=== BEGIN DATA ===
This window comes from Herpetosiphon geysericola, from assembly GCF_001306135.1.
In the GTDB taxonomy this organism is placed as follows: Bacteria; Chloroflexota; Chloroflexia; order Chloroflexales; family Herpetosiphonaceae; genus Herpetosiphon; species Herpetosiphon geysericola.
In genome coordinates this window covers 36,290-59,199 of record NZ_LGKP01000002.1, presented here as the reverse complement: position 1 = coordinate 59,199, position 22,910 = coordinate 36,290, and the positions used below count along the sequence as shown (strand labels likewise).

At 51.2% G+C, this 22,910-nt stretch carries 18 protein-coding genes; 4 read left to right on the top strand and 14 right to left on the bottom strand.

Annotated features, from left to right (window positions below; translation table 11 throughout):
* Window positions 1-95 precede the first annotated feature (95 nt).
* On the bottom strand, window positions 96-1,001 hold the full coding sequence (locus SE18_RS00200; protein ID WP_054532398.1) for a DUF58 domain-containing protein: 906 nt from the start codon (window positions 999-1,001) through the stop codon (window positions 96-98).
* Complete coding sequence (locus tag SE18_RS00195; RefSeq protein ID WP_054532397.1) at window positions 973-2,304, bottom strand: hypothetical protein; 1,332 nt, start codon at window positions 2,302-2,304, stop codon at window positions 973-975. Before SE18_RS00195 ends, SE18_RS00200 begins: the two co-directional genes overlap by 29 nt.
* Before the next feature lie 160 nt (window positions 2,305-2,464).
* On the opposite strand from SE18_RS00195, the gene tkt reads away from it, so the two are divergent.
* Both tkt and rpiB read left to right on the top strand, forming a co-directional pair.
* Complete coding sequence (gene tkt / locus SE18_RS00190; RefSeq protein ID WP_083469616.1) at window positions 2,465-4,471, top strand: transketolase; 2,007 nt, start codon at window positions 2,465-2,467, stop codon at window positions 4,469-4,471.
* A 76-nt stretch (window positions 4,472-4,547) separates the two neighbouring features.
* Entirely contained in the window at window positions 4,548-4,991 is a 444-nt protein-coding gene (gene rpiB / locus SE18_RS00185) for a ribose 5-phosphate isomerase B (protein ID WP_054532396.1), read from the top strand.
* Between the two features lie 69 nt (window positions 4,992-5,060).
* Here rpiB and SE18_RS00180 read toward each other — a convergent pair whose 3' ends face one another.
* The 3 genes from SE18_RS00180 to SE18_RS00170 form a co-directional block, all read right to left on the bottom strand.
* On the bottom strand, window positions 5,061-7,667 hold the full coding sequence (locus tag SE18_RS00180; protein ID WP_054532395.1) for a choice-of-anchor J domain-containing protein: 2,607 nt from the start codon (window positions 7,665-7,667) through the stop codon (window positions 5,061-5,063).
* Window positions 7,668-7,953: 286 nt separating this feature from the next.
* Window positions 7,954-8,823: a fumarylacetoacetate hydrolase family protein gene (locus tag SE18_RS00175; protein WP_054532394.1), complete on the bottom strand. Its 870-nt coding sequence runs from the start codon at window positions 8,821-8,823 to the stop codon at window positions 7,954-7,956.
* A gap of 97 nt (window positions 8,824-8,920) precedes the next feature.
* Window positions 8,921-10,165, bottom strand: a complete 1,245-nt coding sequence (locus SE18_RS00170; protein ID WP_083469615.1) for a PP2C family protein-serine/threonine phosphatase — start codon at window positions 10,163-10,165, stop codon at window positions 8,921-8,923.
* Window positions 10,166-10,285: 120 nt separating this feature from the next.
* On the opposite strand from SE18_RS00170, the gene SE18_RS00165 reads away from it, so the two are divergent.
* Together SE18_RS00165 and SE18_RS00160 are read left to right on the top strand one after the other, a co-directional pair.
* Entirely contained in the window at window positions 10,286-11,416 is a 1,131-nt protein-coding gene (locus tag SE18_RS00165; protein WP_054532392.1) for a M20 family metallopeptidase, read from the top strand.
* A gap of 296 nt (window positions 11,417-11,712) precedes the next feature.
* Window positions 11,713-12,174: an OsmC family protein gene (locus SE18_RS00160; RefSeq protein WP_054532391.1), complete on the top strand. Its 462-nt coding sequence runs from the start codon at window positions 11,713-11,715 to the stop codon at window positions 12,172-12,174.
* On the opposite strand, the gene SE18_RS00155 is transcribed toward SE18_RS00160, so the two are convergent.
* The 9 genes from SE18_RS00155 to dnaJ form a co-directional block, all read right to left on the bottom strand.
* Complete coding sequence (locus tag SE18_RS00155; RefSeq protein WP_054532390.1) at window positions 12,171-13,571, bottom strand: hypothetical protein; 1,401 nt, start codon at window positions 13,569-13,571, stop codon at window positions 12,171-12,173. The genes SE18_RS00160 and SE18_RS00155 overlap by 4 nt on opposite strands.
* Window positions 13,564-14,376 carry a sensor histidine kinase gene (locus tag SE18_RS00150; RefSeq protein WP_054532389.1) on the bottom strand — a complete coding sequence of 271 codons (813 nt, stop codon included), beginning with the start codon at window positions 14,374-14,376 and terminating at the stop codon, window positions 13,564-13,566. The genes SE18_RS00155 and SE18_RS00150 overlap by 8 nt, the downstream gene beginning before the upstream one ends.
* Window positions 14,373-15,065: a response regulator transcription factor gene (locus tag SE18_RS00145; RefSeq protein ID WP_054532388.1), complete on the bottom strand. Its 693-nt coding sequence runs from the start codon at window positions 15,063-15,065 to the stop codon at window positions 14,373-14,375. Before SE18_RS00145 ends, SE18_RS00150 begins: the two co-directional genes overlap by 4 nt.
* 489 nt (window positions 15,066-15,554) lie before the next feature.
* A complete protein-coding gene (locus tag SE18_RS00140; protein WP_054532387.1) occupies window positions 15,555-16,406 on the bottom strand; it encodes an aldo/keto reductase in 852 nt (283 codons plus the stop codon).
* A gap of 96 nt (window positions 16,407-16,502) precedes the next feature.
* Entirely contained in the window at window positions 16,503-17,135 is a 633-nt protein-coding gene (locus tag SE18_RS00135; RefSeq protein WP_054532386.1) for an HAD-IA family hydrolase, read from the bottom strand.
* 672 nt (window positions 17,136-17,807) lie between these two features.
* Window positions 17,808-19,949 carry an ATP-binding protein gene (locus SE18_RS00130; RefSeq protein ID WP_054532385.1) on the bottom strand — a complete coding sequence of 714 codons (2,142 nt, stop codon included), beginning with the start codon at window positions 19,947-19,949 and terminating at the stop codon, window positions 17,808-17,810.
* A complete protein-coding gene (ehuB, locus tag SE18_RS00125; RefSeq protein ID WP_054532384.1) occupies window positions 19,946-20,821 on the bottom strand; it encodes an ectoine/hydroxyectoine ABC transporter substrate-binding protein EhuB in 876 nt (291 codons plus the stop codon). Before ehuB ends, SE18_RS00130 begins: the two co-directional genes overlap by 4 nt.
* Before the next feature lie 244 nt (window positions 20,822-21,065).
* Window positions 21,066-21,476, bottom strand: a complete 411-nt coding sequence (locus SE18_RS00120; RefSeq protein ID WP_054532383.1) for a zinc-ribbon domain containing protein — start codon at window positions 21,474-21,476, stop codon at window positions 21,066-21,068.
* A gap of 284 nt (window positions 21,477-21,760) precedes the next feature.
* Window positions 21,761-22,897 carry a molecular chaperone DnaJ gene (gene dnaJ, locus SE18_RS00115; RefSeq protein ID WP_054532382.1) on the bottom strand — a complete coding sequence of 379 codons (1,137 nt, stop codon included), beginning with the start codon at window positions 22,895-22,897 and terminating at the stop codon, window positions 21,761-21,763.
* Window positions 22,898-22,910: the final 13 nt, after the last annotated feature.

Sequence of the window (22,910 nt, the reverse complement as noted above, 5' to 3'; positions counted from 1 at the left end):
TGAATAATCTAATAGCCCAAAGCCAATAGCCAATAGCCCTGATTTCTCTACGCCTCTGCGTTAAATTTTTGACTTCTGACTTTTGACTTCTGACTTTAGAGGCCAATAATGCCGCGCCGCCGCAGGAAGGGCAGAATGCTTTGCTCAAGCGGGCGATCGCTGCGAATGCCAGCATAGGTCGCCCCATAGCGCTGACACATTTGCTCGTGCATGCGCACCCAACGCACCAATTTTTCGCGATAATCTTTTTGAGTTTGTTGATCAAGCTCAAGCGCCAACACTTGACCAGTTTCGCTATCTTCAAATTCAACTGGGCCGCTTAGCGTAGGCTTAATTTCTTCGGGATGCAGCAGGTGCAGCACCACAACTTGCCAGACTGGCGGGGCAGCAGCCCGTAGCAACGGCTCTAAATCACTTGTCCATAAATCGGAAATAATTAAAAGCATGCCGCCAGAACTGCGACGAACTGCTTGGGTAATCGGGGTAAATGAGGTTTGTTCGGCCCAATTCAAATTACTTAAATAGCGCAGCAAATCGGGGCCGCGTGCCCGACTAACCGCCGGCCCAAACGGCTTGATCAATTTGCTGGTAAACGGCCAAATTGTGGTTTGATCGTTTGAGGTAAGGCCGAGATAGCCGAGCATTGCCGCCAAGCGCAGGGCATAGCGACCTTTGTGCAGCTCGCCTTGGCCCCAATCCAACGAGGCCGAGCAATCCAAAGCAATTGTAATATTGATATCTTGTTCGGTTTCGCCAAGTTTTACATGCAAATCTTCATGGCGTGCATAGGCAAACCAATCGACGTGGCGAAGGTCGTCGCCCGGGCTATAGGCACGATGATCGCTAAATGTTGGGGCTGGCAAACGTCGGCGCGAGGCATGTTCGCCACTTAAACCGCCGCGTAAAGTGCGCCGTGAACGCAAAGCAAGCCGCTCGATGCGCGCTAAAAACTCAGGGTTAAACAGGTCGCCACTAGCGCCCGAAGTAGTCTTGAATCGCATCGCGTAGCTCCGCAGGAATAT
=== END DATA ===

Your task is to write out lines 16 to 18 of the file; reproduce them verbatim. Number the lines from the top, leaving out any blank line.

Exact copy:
* Here rpiB and SE18_RS00180 read toward each other — a convergent pair whose 3' ends face one another.
* The 3 genes from SE18_RS00180 to SE18_RS00170 form a co-directional block, all read right to left on the bottom strand.
* On the bottom strand, window positions 5,061-7,667 hold the full coding sequence (locus tag SE18_RS00180; protein ID WP_054532395.1) for a choice-of-anchor J domain-containing protein: 2,607 nt from the start codon (window positions 7,665-7,667) through the stop codon (window positions 5,061-5,063).